Cool Chain Association probes airline reluctance

Why have airlines so far proved reluctant to apply for Cool Chain Association accreditation? That was one of the topics being discussed at the association’s fifth annual general meeting at France’s Vatry airport on23-25 May. “We are puzzled that more airlines have not started the certification process,” admitted Kerstin Belgardt, secretary of the CCA, shortly […]


Why have airlines so far proved reluctant to apply for Cool Chain Association accreditation? That was one of the topics being discussed at the association’s fifth annual general meeting at France’s Vatry airport on23-25 May.

“We are puzzled that more airlines have not started the certification process,” admitted Kerstin Belgardt, secretary of the CCA, shortly before the AGM. “Is it that they have issues with the certification process, or is it that they are frightened their own handling procedures would not meet the required standards? We don’t know, but we intend to explore this issue in Vatry.”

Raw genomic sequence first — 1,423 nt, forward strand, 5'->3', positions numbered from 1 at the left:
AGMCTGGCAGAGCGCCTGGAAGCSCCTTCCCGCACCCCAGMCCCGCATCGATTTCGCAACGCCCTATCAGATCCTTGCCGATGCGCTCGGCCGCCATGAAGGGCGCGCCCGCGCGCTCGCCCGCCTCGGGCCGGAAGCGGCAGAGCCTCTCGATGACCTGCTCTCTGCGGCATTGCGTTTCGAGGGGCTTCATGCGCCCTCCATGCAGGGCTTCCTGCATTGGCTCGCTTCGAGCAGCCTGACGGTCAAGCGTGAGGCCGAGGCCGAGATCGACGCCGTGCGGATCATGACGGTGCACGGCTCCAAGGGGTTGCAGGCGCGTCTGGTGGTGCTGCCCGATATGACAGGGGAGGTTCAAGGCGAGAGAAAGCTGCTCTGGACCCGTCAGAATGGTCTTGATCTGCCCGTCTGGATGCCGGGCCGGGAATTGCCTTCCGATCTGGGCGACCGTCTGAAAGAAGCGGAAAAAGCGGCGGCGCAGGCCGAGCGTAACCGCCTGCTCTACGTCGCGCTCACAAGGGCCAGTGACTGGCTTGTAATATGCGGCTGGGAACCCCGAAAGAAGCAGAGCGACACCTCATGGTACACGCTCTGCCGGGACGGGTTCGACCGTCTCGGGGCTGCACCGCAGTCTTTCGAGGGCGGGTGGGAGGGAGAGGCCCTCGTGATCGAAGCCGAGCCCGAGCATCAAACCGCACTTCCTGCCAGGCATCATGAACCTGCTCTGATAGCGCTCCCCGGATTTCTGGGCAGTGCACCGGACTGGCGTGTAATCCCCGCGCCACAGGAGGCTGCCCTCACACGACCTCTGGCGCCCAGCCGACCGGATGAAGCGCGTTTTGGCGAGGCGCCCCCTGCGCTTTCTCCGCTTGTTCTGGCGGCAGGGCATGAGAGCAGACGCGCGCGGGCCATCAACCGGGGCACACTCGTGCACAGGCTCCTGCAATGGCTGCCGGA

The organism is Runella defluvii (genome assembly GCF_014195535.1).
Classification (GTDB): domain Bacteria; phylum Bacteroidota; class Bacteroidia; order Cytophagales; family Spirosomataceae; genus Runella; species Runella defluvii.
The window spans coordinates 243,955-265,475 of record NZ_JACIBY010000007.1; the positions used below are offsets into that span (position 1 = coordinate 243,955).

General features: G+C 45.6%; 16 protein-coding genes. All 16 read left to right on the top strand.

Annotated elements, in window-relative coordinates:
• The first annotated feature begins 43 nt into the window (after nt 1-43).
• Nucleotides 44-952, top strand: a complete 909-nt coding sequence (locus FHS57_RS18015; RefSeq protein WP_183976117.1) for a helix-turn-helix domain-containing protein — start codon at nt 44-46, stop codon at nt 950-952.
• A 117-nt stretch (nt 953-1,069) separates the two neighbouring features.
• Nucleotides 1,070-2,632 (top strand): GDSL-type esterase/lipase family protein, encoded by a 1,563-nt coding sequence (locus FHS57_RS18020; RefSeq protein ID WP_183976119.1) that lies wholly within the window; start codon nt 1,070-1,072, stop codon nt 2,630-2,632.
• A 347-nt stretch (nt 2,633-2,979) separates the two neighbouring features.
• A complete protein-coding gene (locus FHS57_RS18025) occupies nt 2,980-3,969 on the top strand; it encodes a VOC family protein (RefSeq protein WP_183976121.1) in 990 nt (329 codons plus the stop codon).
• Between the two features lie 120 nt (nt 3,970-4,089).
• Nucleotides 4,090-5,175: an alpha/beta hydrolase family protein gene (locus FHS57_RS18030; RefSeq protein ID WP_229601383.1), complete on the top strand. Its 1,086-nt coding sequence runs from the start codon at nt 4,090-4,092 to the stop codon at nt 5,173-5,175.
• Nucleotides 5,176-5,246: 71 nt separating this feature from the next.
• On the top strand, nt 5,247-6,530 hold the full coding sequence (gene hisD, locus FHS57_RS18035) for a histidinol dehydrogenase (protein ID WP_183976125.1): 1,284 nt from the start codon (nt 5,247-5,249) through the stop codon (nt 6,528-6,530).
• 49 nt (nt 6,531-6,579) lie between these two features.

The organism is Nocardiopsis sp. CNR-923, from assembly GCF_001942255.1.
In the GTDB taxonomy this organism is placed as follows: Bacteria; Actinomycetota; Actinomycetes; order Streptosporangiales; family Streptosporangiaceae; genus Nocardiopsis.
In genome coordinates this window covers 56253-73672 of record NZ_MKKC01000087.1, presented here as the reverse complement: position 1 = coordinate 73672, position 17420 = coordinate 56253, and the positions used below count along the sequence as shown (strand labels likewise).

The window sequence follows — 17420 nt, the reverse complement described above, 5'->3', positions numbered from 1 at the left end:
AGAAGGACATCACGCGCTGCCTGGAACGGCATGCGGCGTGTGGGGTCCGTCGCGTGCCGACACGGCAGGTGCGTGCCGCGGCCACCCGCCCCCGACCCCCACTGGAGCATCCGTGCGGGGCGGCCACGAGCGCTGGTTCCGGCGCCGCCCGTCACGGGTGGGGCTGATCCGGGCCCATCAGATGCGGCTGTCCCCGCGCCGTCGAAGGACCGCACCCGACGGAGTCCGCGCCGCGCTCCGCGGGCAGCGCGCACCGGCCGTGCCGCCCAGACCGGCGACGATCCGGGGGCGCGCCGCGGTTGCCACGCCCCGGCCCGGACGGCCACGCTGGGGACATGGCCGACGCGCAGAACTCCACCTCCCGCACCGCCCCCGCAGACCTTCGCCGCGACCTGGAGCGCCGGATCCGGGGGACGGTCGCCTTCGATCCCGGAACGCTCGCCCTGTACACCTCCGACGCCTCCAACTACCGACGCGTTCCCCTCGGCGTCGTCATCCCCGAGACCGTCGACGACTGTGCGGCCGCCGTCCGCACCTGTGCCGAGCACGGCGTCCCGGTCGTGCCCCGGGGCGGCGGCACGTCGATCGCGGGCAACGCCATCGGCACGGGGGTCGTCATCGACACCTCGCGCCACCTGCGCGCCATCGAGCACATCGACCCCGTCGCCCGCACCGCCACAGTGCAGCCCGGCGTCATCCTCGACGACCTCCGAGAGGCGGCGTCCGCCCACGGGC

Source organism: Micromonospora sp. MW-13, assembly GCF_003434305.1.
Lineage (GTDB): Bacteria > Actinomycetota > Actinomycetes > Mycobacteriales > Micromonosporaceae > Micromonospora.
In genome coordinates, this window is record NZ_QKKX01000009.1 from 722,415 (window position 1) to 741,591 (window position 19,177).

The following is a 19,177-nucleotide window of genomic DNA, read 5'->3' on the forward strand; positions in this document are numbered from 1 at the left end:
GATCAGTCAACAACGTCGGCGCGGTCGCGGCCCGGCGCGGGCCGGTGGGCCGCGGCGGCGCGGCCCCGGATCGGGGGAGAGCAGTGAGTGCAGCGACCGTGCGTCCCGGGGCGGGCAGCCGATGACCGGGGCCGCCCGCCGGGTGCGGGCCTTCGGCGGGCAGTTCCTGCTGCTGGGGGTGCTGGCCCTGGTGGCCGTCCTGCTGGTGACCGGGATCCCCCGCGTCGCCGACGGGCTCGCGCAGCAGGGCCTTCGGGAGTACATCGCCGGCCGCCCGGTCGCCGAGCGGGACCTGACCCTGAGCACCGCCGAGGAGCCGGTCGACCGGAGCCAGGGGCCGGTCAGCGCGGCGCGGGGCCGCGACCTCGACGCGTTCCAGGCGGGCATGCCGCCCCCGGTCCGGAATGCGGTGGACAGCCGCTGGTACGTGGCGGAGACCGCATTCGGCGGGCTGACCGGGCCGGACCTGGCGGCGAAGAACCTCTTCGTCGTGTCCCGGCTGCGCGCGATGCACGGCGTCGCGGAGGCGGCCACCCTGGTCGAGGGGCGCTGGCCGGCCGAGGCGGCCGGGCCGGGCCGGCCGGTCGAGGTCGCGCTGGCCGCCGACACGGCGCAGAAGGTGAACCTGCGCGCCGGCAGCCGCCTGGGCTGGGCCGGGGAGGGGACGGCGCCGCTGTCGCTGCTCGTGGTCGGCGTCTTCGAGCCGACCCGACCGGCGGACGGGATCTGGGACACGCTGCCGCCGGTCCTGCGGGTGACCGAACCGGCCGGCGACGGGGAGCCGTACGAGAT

The CCA unveiled its Cool Chain Quality Indicator (CCQI) standards in February 2005, but to date only five companies have completed the certification programme, which is independently managed by German standards body, Germanischer Lloyd. Bilund airport in Denmark and Dutch trucker Jan de Rijk were relatively quick to apply for certification, and in the year since perishables logistics firms HQL in Hamburg and Integra2 in Spain have also become certified, as has one London branch of HellmanPerishable Logistics.

Nippon Express is also working on certification, as is Continental Airlines, though Belgardt admits she has not had a progress update recently from the US carrier. As for other companies, Belgardt speculates that many may be working to ensure their procedures are fully up to scratch before starting the CCQI process. “For a large company, it could be a long process. They would have to check their procedures, go back and make changes, then recheck,” she points out. That being said, the CCA is trying to up the ante a bit by persuading a “big European retailer” (Belgardt declines to be more specific) to certify its operations.“That would bring more attention tothe CCQI standards and put morepressure on transport companies tobecome certified,” she says.